Build It

Fol­low the Sun

Timber Home Living - - Contents - BY JOHN MORELL

For the sake of the en­vi­ron­ment and your check­ing ac­count, mak­ing your home as en­ergy ef­fi­cient as pos­si­ble is good prac­tice. And the best time to take ac­tion is dur­ing the de­sign phase be­cause it’s easy to fig­ure out the struc­ture’s en­ergy needs and usage in or­der to mod­ify the de­sign and bet­ter its ef­fi­ciency.

A big part of this process is pas­siveso­lar de­sign. Pop­u­lar in north­ern cli­mates where the sun swings high in the sky dur­ing the sum­mer and low dur­ing the win­ter, pas­sive-so­lar de­sign re­lies on an­cient prin­ci­ples of home build­ing.

The cost of giv­ing your dream home the ul­ti­mate pas­sive-so­lar treat­ment could add to your build­ing costs when you in­clude the de­sign and ma­te­ri­als, but there is value to it be­yond the sat­is­fac­tion of sav­ing en­ergy. “You’re bound to re­ceive a higher price for the prop­erty when you sell it,” says Sarah Net­tle­ton, a Min­neapo­lis-based ar­chi­tect and land­scape de­signer who spe­cial­izes in pas­sive-so­lar de­sign. “Elec­tric­ity, gas and wa­ter are only go­ing to get more ex­pen­sive, and if you can shield your­self from those ex­penses with pas­sive so­lar, you’re go­ing to be ahead of the game in the long term.”

Net­tle­ton says that it has only been within the past cen­tury that heat­ing and cool­ing a home just meant walk­ing in and flip­ping a switch. “Peo­ple like the early Hopi, who didn’t have elec­tric­ity, made their cave homes liv­able by build­ing them so that they faced south. The sun en­tered the home and warmed it in win­ter, and dur­ing the sum­mer, it was higher over­head so they didn’t have to deal with di­rect sun­light,” she says.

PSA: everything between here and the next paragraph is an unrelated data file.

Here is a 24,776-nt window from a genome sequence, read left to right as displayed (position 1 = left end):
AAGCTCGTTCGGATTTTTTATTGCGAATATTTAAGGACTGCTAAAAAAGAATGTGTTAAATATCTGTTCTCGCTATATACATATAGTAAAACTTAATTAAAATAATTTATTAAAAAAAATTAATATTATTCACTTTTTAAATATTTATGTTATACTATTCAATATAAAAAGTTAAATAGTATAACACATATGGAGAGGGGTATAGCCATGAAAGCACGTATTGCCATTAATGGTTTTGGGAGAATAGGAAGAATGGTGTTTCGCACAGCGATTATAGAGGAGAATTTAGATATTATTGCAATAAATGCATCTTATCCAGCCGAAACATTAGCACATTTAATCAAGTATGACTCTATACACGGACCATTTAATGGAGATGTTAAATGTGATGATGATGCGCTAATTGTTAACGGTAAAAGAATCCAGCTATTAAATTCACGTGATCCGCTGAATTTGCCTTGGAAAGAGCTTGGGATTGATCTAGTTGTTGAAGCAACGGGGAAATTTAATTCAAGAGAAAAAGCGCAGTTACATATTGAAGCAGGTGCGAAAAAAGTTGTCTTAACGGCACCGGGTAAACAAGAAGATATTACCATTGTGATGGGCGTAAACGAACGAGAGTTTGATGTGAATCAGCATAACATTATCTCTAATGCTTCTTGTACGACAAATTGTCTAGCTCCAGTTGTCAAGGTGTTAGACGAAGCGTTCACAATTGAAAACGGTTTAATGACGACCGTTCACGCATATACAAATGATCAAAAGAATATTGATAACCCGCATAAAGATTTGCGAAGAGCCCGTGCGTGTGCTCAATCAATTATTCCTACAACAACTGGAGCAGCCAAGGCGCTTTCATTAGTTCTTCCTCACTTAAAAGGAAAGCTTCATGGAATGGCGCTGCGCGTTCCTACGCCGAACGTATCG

The first step in pas­sive-so­lar de­sign is plan­ning a home’s foot­print with a com­pass and a global po­si­tion­ing sys­tem so that the ma­jor­ity of its win­dows face what’s called “true south.” Of course, this can be a prob­lem if your lot sits on the east side of a lake or vista with hopes of breath­tak­ing views. In that case, some de­sign­ers rec­om­mend plenty of win­dows for the view side, but to make sure the glass is dou­ble-glazed and ex­te­rior lou­vers or blinds are in place to pro­tect against sun­light when you don’t need it.

Win­dows are un­for­tu­nately the weak link in a struc­ture’s in­su­la­tion sys­tem, but well-con­di­tioned win­dows

with en­ergy-ef­fi­cient Low-E glaz­ing can min­i­mize the amount of heat trans­ferred in and out.

The ma­te­ri­als in­side the home also af­fect its so­lar de­sign. Pas­sive-so­lar de­sign­ers re­fer to “ther­mal mass,” which is the abil­ity of a ma­te­rial to ab­sorb and store heat. Floor­ing such as brick, con­crete and some types of tile can ab­sorb heat from the sun and ra­di­ate it into the home dur­ing the night. “That’s why, in the win­ter, you want the sun to come in and warm up the floor, and in the sum­mer, you want to keep it out. It’s all about us­ing the sun to your best ad­van­tage,” Net­tle­ton says.

If you have your heart set on wood floor­ing through­out the home, you can turn one of the sun-fac­ing in­te­rior walls into a ther­mal mass. A ther­mal wall made of brick or con­crete ab­sorbs heat from the sun and warms the room, just as ther­mal floor­ing would. The heat col­lected in one room can be eas­ily trans­ferred to other parts of a house with an open floor plan — a fre­quent fea­ture in new homes.

The first step in pas­sive-so­lar de­sign is plan­ning a home’s foot­print with a com­pass and a global po­si­tion­ing sys­tem so that the ma­jor­ity of its win­dows face “true south.”

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